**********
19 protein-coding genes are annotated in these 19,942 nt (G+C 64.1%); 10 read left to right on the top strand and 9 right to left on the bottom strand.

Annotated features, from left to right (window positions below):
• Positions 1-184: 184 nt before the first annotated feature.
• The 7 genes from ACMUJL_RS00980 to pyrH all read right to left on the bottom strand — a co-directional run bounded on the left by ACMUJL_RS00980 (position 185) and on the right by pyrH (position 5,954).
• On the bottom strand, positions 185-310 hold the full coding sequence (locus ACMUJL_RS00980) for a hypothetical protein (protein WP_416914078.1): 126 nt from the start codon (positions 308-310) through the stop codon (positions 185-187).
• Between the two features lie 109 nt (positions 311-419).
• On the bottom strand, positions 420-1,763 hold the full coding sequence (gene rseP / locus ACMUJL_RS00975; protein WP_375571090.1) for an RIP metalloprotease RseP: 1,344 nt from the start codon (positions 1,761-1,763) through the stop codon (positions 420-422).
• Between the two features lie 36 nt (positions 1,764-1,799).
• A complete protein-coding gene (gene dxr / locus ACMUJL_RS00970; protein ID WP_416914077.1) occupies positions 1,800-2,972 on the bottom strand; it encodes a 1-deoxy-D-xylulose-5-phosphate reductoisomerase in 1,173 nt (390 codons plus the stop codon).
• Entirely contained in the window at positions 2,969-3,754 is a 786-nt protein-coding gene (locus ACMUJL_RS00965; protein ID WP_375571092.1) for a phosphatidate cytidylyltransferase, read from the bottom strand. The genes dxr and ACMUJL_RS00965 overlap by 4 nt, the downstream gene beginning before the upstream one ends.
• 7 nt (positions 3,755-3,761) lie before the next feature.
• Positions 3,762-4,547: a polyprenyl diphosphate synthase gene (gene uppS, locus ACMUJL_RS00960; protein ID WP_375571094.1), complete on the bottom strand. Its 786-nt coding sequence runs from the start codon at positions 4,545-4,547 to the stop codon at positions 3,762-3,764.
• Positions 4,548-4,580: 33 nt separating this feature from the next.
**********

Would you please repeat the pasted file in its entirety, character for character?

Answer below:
19 protein-coding genes are annotated in these 19,942 nt (G+C 64.1%); 10 read left to right on the top strand and 9 right to left on the bottom strand.

Annotated features, from left to right (window positions below):
• Positions 1-184: 184 nt before the first annotated feature.
• The 7 genes from ACMUJL_RS00980 to pyrH all read right to left on the bottom strand — a co-directional run bounded on the left by ACMUJL_RS00980 (position 185) and on the right by pyrH (position 5,954).
• On the bottom strand, positions 185-310 hold the full coding sequence (locus ACMUJL_RS00980) for a hypothetical protein (protein WP_416914078.1): 126 nt from the start codon (positions 308-310) through the stop codon (positions 185-187).
• Between the two features lie 109 nt (positions 311-419).
• On the bottom strand, positions 420-1,763 hold the full coding sequence (gene rseP / locus ACMUJL_RS00975; protein WP_375571090.1) for an RIP metalloprotease RseP: 1,344 nt from the start codon (positions 1,761-1,763) through the stop codon (positions 420-422).
• Between the two features lie 36 nt (positions 1,764-1,799).
• A complete protein-coding gene (gene dxr / locus ACMUJL_RS00970; protein ID WP_416914077.1) occupies positions 1,800-2,972 on the bottom strand; it encodes a 1-deoxy-D-xylulose-5-phosphate reductoisomerase in 1,173 nt (390 codons plus the stop codon).
• Entirely contained in the window at positions 2,969-3,754 is a 786-nt protein-coding gene (locus ACMUJL_RS00965; protein ID WP_375571092.1) for a phosphatidate cytidylyltransferase, read from the bottom strand. The genes dxr and ACMUJL_RS00965 overlap by 4 nt, the downstream gene beginning before the upstream one ends.
• 7 nt (positions 3,755-3,761) lie before the next feature.
• Positions 3,762-4,547: a polyprenyl diphosphate synthase gene (gene uppS, locus ACMUJL_RS00960; protein ID WP_375571094.1), complete on the bottom strand. Its 786-nt coding sequence runs from the start codon at positions 4,545-4,547 to the stop codon at positions 3,762-3,764.
• Positions 4,548-4,580: 33 nt separating this feature from the next.